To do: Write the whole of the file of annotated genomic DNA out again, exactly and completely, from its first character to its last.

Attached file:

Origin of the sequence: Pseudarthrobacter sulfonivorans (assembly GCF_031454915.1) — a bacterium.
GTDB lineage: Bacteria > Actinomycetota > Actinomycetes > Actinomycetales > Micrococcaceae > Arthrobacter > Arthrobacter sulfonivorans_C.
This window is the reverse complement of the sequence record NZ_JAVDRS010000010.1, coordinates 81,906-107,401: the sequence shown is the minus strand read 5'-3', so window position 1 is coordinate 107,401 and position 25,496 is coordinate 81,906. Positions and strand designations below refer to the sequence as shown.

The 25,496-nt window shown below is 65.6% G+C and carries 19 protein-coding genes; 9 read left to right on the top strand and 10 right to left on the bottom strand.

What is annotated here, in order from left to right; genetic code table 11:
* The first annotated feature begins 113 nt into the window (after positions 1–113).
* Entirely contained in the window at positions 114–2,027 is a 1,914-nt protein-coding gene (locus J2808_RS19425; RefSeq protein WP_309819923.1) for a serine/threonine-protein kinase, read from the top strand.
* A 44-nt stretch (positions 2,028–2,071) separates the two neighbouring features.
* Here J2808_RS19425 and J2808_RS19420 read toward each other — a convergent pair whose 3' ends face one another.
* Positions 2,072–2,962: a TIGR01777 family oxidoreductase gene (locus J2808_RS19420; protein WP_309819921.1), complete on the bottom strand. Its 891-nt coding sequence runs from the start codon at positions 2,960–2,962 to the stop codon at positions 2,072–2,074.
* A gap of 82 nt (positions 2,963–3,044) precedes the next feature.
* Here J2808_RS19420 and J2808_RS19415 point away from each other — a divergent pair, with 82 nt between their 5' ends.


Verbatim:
Origin of the sequence: Pseudarthrobacter sulfonivorans (assembly GCF_031454915.1) — a bacterium.
GTDB lineage: Bacteria > Actinomycetota > Actinomycetes > Actinomycetales > Micrococcaceae > Arthrobacter > Arthrobacter sulfonivorans_C.
This window is the reverse complement of the sequence record NZ_JAVDRS010000010.1, coordinates 81,906-107,401: the sequence shown is the minus strand read 5'-3', so window position 1 is coordinate 107,401 and position 25,496 is coordinate 81,906. Positions and strand designations below refer to the sequence as shown.

The 25,496-nt window shown below is 65.6% G+C and carries 19 protein-coding genes; 9 read left to right on the top strand and 10 right to left on the bottom strand.

What is annotated here, in order from left to right; genetic code table 11:
* The first annotated feature begins 113 nt into the window (after positions 1–113).
* Entirely contained in the window at positions 114–2,027 is a 1,914-nt protein-coding gene (locus J2808_RS19425; RefSeq protein WP_309819923.1) for a serine/threonine-protein kinase, read from the top strand.
* A 44-nt stretch (positions 2,028–2,071) separates the two neighbouring features.
* Here J2808_RS19425 and J2808_RS19420 read toward each other — a convergent pair whose 3' ends face one another.
* Positions 2,072–2,962: a TIGR01777 family oxidoreductase gene (locus J2808_RS19420; protein WP_309819921.1), complete on the bottom strand. Its 891-nt coding sequence runs from the start codon at positions 2,960–2,962 to the stop codon at positions 2,072–2,074.
* A gap of 82 nt (positions 2,963–3,044) precedes the next feature.
* Here J2808_RS19420 and J2808_RS19415 point away from each other — a divergent pair, with 82 nt between their 5' ends.